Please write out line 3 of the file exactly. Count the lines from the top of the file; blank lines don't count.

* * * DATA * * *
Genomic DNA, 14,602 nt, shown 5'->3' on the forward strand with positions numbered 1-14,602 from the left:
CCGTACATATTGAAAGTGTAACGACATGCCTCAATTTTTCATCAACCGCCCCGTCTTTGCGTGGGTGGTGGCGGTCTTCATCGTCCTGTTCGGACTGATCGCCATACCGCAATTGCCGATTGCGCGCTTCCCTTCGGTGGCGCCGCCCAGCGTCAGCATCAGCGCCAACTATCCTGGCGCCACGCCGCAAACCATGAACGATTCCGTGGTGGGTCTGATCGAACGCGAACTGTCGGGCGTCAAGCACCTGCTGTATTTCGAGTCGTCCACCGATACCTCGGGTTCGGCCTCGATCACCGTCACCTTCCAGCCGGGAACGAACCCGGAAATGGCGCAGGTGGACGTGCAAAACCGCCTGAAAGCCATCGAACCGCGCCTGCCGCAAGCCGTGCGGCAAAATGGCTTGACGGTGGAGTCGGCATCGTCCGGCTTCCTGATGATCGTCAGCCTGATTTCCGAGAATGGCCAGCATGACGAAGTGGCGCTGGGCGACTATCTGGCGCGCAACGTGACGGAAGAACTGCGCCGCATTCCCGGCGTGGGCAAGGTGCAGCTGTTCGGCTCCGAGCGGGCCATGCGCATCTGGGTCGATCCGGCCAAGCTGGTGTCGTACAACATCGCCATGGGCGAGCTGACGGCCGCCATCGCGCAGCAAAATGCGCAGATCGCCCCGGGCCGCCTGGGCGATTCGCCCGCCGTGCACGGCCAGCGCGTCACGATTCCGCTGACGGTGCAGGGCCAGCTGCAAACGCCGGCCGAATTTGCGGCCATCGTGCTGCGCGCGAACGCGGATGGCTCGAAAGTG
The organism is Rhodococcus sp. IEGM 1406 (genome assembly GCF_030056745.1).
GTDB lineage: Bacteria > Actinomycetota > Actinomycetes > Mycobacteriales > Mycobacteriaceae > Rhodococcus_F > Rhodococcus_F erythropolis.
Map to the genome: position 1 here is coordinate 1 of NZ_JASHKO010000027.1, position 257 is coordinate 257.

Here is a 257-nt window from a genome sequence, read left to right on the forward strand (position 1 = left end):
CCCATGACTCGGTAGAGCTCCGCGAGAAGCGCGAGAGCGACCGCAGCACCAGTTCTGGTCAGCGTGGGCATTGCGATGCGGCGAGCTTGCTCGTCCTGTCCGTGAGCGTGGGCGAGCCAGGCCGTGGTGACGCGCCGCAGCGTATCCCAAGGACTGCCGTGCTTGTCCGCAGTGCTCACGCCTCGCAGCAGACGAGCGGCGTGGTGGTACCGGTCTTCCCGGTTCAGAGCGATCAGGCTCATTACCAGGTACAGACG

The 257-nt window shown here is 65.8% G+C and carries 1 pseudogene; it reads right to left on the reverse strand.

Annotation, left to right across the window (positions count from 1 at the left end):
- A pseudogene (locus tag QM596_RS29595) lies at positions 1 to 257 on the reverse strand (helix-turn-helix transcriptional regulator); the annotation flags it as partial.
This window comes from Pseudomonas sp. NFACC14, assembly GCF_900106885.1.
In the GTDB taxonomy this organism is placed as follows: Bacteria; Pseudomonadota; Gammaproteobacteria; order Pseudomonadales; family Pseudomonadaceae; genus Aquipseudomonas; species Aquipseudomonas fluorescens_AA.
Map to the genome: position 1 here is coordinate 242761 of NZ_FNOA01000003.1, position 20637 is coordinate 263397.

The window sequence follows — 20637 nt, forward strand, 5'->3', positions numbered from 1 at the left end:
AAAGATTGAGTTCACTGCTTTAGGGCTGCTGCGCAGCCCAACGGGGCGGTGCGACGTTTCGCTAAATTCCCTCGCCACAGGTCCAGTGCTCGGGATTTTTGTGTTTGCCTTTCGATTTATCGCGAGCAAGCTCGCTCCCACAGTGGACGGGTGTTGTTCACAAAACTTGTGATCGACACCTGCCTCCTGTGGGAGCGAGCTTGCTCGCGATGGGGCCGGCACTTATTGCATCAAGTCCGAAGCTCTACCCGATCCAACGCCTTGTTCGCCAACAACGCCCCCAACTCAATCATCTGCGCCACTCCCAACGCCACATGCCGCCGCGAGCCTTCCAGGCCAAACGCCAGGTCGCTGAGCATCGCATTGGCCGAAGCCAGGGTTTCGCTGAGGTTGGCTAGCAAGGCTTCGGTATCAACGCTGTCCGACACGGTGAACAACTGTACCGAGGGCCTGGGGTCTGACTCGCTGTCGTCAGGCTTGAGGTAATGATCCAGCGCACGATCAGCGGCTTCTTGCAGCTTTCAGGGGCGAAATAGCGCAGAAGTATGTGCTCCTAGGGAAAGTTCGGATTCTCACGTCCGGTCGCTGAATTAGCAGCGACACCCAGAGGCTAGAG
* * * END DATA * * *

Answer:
The organism is Rhodococcus sp. IEGM 1406 (genome assembly GCF_030056745.1).